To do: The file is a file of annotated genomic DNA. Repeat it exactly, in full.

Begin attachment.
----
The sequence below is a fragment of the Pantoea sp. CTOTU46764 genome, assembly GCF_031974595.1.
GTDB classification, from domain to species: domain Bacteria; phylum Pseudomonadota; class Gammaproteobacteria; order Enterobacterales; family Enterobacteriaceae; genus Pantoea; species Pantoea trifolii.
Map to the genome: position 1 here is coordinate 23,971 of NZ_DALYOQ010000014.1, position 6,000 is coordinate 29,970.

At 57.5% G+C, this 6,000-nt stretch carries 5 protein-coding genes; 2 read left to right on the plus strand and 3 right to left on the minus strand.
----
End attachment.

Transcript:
The sequence below is a fragment of the Pantoea sp. CTOTU46764 genome, assembly GCF_031974595.1.
GTDB classification, from domain to species: domain Bacteria; phylum Pseudomonadota; class Gammaproteobacteria; order Enterobacterales; family Enterobacteriaceae; genus Pantoea; species Pantoea trifolii.
Map to the genome: position 1 here is coordinate 23,971 of NZ_DALYOQ010000014.1, position 6,000 is coordinate 29,970.

At 57.5% G+C, this 6,000-nt stretch carries 5 protein-coding genes; 2 read left to right on the plus strand and 3 right to left on the minus strand.